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ADOT agrees to pay $54,625 fine for Clean Air Act violations
Release Date: 4/19/2005
Contact Information: Wendy L. Chavez, (415) 947-4248
Fine includes $45,000 environmental project
SAN FRANCISCO -- The Arizona Department of Transportation late last week agreed to pay the U.S. Environmental Protection Agency $9,625 and spend an additional $45,000 on asbestos regulatory compliance training seminars for violating federal asbestos notification requirements.
In 2003 and 2004, the Arizona Department of Transportation demolished a variety of structures owned by the agency throughout the state of Arizona, including one on tribal lands. ADOT failed to first provide the required asbestos notifications to the EPA at least 10 working days prior to the demolitions, violations of the Clean Air Act.
The EPA's hazardous air pollutants standards specifies procedures that must be followed by anyone disturbing building materials that may contain or disturb asbestos. To enforce these standards, inspectors must know when renovations and demolitions occur to determine if the company has adequate safeguards in place.
"Asbestos, which is present in many structures, is a serious health hazard if not handled properly," said Deborah Jordan, director of the EPA's Air Division for the Pacific Southwest region. "Notification must be made to the EPA so inspectors can ensure people aren't being endangered unnecessarily."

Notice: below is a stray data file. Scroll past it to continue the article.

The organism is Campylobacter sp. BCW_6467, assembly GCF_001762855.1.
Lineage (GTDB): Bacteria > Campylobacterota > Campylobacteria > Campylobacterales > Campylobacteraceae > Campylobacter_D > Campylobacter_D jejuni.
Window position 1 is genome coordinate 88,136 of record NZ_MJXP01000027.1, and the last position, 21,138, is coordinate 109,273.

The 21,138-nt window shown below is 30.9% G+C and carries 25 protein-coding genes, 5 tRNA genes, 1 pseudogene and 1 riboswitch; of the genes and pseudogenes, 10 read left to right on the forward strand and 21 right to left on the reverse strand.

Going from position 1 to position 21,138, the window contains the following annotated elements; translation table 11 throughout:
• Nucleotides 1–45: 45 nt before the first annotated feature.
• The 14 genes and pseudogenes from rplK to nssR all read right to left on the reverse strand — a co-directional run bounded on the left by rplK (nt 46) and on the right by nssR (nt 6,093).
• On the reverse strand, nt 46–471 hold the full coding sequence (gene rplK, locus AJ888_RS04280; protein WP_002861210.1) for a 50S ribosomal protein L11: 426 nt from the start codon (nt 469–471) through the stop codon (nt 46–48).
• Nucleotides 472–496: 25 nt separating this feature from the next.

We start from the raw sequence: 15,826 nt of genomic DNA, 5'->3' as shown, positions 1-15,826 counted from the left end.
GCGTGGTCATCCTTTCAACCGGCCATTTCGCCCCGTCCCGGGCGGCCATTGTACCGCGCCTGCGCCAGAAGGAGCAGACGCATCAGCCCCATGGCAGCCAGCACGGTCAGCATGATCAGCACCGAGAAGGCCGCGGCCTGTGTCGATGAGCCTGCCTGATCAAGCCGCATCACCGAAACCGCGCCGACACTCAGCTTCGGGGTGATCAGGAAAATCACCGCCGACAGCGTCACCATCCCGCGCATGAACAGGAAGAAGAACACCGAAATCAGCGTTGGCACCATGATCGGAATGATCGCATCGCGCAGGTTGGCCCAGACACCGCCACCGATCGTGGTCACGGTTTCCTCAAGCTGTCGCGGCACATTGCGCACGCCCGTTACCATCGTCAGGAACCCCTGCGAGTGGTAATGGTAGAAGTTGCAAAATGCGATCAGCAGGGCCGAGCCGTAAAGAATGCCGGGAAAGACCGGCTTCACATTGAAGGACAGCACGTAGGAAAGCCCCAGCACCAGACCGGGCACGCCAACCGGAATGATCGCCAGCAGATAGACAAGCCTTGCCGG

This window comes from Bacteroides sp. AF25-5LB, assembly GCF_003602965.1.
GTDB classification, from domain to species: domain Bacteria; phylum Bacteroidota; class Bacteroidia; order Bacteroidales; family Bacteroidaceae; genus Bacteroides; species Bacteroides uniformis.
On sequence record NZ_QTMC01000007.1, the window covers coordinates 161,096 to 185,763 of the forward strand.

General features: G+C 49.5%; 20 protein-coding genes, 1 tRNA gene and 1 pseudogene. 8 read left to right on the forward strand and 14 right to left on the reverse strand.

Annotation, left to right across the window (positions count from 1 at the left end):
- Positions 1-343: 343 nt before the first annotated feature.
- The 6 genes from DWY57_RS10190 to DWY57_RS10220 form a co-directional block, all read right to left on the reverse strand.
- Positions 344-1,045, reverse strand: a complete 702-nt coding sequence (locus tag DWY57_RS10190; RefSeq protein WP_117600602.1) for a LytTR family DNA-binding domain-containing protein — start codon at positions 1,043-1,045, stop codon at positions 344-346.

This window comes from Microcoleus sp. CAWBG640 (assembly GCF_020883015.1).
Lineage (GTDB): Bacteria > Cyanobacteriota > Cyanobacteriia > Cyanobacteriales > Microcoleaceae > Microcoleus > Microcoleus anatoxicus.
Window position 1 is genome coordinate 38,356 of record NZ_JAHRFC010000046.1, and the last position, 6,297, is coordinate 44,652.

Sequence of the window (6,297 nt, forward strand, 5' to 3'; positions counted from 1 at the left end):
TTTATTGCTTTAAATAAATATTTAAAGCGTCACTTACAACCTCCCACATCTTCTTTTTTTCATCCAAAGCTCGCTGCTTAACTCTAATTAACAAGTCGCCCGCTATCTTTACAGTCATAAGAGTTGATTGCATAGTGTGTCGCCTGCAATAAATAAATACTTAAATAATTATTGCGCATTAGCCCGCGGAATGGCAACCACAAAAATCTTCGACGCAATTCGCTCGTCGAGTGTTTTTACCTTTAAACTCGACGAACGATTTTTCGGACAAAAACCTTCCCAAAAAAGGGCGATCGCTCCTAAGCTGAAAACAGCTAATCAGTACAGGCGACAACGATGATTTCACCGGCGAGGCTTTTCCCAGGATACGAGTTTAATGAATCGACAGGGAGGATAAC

As part of settlement, ADOT must arrange training seminars over the next three years covering asbestos regulatory requirements, with an emphasis on asbestos requirements for charter schools and restoration contractors, at no cost for attendees. Persons interested in attending the seminars may contact the EPA at (415) 972-3989.
Asbestos, made up of microscopic bundles of fibers, is commonly used in thermal insulation, fireproofing and other building materials. Asbestos has been linked to significant health problems, including lung cancer. When asbestos-containing materials become damaged or disturbed, the fibers separate and may then become airborne and inhaled into the lungs. Researchers still have not developed a "safe level" of exposure, but it is known that the greater and longer the exposure, the greater the risk of contracting an asbestos related disease.